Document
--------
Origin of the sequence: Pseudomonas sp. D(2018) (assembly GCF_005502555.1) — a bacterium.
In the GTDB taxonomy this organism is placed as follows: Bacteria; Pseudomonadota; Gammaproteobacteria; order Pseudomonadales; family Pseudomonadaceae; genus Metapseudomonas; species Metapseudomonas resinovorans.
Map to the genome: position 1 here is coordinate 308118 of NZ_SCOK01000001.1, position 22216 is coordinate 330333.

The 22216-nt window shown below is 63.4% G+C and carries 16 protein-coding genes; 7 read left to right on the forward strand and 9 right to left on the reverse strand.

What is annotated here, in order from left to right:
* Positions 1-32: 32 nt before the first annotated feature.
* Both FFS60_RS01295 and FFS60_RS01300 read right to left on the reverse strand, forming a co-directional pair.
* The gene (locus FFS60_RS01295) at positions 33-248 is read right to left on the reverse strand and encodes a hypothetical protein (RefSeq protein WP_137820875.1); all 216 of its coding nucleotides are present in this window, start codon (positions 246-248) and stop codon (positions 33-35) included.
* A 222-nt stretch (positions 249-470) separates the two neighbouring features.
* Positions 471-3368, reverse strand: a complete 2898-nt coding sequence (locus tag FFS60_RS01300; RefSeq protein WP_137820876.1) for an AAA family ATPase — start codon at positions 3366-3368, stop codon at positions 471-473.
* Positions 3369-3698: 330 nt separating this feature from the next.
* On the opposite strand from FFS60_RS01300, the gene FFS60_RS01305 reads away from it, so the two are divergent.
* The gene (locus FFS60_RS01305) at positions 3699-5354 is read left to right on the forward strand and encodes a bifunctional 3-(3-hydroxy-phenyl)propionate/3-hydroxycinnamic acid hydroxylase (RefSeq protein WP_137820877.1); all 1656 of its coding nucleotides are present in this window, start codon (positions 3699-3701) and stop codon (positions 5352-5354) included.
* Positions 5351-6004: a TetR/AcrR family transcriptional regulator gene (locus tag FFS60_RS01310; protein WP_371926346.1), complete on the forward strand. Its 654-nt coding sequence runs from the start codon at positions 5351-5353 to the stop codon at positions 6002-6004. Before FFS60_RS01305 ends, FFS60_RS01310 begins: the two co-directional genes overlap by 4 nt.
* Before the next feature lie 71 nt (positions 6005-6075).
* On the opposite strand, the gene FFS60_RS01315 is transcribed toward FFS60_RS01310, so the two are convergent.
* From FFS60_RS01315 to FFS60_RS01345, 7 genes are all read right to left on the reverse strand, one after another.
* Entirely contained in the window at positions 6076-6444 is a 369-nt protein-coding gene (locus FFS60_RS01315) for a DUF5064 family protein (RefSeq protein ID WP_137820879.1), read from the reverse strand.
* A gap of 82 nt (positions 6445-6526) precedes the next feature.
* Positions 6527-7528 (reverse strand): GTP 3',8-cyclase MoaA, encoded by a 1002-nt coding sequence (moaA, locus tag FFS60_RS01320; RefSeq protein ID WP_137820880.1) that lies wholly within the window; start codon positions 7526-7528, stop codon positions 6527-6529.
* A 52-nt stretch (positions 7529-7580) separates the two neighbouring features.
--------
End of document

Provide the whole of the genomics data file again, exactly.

Origin of the sequence: Pseudomonas sp. D(2018) (assembly GCF_005502555.1) — a bacterium.
In the GTDB taxonomy this organism is placed as follows: Bacteria; Pseudomonadota; Gammaproteobacteria; order Pseudomonadales; family Pseudomonadaceae; genus Metapseudomonas; species Metapseudomonas resinovorans.
Map to the genome: position 1 here is coordinate 308118 of NZ_SCOK01000001.1, position 22216 is coordinate 330333.

The 22216-nt window shown below is 63.4% G+C and carries 16 protein-coding genes; 7 read left to right on the forward strand and 9 right to left on the reverse strand.

What is annotated here, in order from left to right:
* Positions 1-32: 32 nt before the first annotated feature.
* Both FFS60_RS01295 and FFS60_RS01300 read right to left on the reverse strand, forming a co-directional pair.
* The gene (locus FFS60_RS01295) at positions 33-248 is read right to left on the reverse strand and encodes a hypothetical protein (RefSeq protein WP_137820875.1); all 216 of its coding nucleotides are present in this window, start codon (positions 246-248) and stop codon (positions 33-35) included.
* A 222-nt stretch (positions 249-470) separates the two neighbouring features.
* Positions 471-3368, reverse strand: a complete 2898-nt coding sequence (locus tag FFS60_RS01300; RefSeq protein WP_137820876.1) for an AAA family ATPase — start codon at positions 3366-3368, stop codon at positions 471-473.
* Positions 3369-3698: 330 nt separating this feature from the next.
* On the opposite strand from FFS60_RS01300, the gene FFS60_RS01305 reads away from it, so the two are divergent.
* The gene (locus FFS60_RS01305) at positions 3699-5354 is read left to right on the forward strand and encodes a bifunctional 3-(3-hydroxy-phenyl)propionate/3-hydroxycinnamic acid hydroxylase (RefSeq protein WP_137820877.1); all 1656 of its coding nucleotides are present in this window, start codon (positions 3699-3701) and stop codon (positions 5352-5354) included.
* Positions 5351-6004: a TetR/AcrR family transcriptional regulator gene (locus tag FFS60_RS01310; protein WP_371926346.1), complete on the forward strand. Its 654-nt coding sequence runs from the start codon at positions 5351-5353 to the stop codon at positions 6002-6004. Before FFS60_RS01305 ends, FFS60_RS01310 begins: the two co-directional genes overlap by 4 nt.
* Before the next feature lie 71 nt (positions 6005-6075).
* On the opposite strand, the gene FFS60_RS01315 is transcribed toward FFS60_RS01310, so the two are convergent.
* From FFS60_RS01315 to FFS60_RS01345, 7 genes are all read right to left on the reverse strand, one after another.
* Entirely contained in the window at positions 6076-6444 is a 369-nt protein-coding gene (locus FFS60_RS01315) for a DUF5064 family protein (RefSeq protein ID WP_137820879.1), read from the reverse strand.
* A gap of 82 nt (positions 6445-6526) precedes the next feature.
* Positions 6527-7528 (reverse strand): GTP 3',8-cyclase MoaA, encoded by a 1002-nt coding sequence (moaA, locus tag FFS60_RS01320; RefSeq protein ID WP_137820880.1) that lies wholly within the window; start codon positions 7526-7528, stop codon positions 6527-6529.
* A 52-nt stretch (positions 7529-7580) separates the two neighbouring features.